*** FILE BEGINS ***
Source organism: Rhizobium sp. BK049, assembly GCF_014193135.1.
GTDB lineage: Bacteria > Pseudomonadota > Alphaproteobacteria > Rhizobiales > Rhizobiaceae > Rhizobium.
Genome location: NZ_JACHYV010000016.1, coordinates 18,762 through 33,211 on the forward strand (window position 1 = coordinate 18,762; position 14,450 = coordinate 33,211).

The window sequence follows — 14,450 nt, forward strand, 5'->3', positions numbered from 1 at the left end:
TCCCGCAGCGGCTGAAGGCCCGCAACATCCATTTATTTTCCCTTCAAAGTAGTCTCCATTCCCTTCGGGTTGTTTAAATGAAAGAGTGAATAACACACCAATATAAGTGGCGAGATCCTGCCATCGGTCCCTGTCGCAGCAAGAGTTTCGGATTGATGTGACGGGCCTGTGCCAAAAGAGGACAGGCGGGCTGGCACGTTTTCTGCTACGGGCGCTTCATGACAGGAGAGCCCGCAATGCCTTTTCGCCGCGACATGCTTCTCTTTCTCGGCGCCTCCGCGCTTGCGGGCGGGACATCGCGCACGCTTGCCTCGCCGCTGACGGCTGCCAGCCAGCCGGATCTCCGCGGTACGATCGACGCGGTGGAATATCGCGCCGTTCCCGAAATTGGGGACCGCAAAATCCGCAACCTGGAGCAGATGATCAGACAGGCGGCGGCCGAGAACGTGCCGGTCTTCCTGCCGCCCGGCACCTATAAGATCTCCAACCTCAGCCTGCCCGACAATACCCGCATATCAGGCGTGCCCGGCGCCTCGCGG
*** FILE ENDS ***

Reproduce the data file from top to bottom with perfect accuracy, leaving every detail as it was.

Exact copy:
Source organism: Rhizobium sp. BK049, assembly GCF_014193135.1.
GTDB lineage: Bacteria > Pseudomonadota > Alphaproteobacteria > Rhizobiales > Rhizobiaceae > Rhizobium.
Genome location: NZ_JACHYV010000016.1, coordinates 18,762 through 33,211 on the forward strand (window position 1 = coordinate 18,762; position 14,450 = coordinate 33,211).

The window sequence follows — 14,450 nt, forward strand, 5'->3', positions numbered from 1 at the left end:
TCCCGCAGCGGCTGAAGGCCCGCAACATCCATTTATTTTCCCTTCAAAGTAGTCTCCATTCCCTTCGGGTTGTTTAAATGAAAGAGTGAATAACACACCAATATAAGTGGCGAGATCCTGCCATCGGTCCCTGTCGCAGCAAGAGTTTCGGATTGATGTGACGGGCCTGTGCCAAAAGAGGACAGGCGGGCTGGCACGTTTTCTGCTACGGGCGCTTCATGACAGGAGAGCCCGCAATGCCTTTTCGCCGCGACATGCTTCTCTTTCTCGGCGCCTCCGCGCTTGCGGGCGGGACATCGCGCACGCTTGCCTCGCCGCTGACGGCTGCCAGCCAGCCGGATCTCCGCGGTACGATCGACGCGGTGGAATATCGCGCCGTTCCCGAAATTGGGGACCGCAAAATCCGCAACCTGGAGCAGATGATCAGACAGGCGGCGGCCGAGAACGTGCCGGTCTTCCTGCCGCCCGGCACCTATAAGATCTCCAACCTCAGCCTGCCCGACAATACCCGCATATCAGGCGTGCCCGGCGCCTCGCGG